What Price --- Freedom?

Author: 
Lawrence R. Huntoon, MD, PhD
Article Type: 
President's Page
Issue: 
May/June 2000
Volume Number: 
5
Issue Number: 
3

Earlier this year, INS agents discovered 75 Chinese immigrants cramped inside cargo containers stacked among a thousand other containers on ships docked in Los Angeles, Long Beach and Seattle. These people endured a two to three week trip in a box the size of a tractor-trailer, with a tarp on top with holes punched in it so they could breathe. The air was thick with the stench of overflowing barrels of waste that served as toilets during this horrible ordeal. They survived on only crackers and water, in the dark and the stink, and were at great risk should anything happen at sea. And, they paid as much as $60,000 each for the "privilege" of travelling in this dark dung-filled container! Moreover, since none of them had the $60,000, they essentially agreed to serve as indentured servants, working at low paying jobs for years to pay off the debt. All for one reason. The prospect of someday being free.

Many people today take living in a free country for granted. We physicians are so busy with schedules to keep, patients to see, bills to pay, family duties and just keeping up with the rat race that we sometimes fail to appreciate how precious that thing is that we call freedom.

Everything, however, has its price. And, although the price for freedom in our country has been high, it was a price paid in the distant past, a price often forgotten. The fact is the freedom we enjoy today was bought and paid for with the lives of brave men and women who fought and died for it. How sad it is our freedom is now being sold little by little and piece by piece. How much for a piece of your freedom? Well, the answer goes something like this: "I'm too busy to bother with all that medical politics stuff --- I'll leave that to someone else; Let's be practical; I have to live in the real world; I have kids in college, I have to participate in those things (managed care, Medicare, etc.)... I have a mortgage to pay, car payments to make, a loan to pay off; My group signed up for it, I'm just an employee; I have to go along to get along; If I don't participate in it, others will and I'll be out of business; I'm just trying to be a "good guy" and accept whatever insurance my patients have --- they won't be able to pay my fee unless I participate and take their (HMO, Medicare, etc., etc.)." Physicians in this country are selling themselves piece by piece into slavery.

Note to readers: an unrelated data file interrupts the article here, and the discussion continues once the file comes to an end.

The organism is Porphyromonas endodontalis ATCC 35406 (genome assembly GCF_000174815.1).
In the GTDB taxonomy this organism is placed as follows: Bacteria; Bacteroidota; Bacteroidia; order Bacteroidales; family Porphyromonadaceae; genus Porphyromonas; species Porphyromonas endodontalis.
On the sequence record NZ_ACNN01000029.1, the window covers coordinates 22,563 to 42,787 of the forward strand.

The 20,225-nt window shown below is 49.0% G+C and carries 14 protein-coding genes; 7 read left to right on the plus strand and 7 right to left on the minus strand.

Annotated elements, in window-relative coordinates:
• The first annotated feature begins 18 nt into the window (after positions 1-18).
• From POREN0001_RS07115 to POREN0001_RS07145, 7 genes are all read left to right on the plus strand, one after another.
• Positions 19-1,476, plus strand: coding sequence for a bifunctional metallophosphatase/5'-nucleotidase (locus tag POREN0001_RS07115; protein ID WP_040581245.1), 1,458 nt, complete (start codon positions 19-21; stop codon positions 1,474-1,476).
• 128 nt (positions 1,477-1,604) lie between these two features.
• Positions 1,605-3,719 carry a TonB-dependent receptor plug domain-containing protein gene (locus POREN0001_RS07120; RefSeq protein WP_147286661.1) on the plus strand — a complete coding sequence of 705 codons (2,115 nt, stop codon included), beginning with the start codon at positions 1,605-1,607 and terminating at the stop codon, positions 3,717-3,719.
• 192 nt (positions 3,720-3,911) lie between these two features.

"A physician to sit in the front of the bus" (1) is a commendable start to dealing with the HCFA/Medicare bureaucracy, but in view of the escalation of the criminalization and bureaucratization of medicine, what we really need is someone to commandeer the bus and kick the physician-abusing bureaucrats off of it! How to do it? "Fight Back!" (2) Resist in any and every way you can. Educate others --- talk to your colleagues and patients; write op-ed pieces in your local newspaper; stuff doctors' mailboxes with the AAPS News and the Medical Sentinel; give talks to local groups. Recruit more AAPS medical warriors. Write to your Congressman and tell him/her what the bureaucracy and criminalization is doing to the practice of medicine in this country. Donate to the AAPS and to the American Health Legal Foundation (so that we will have the ammunition we need to hit them where it hurts). If you participate in Medicare, resolve this year to become a non-participating physician. Opt out of Medicare if you can. Drop some of those HMO contracts and show a little spine; the sky isn't going to fall --- you'll survive. Show them that there are still physicians out there with integrity who are willing to take a little short-term loss to achieve a long-term gain for medicine and for our patients. Think about it. There is something, however big or small, that each and every one of you can do.

Integrity and freedom are things we must not sell off piece by piece. They are far too precious. If you truly care about freedom in medicine, lead by example. As Founding Father and American patriot Samuel Adams (1722-1803) proclaimed: "...it does not require a majority to prevail, but rather an irate, tireless minority keen to set brush fires in people's minds..."

References

1. Weaver JP. A physician to sit in the front of the bus. Medical Sentinel 1999;4(6):207.
2. Huntoon LR. Fight back. Medical Sentinel 2000;5(2):42-43.

 

Lawrence R. Huntoon, MD, PhD is president of AAPS and a practicing neurologist in Jamestown, New York.

Originally published in the Medical Sentinel 2000;5(3);87. Copyright©2000 Association of American Physicians and Surgeons (AAPS)

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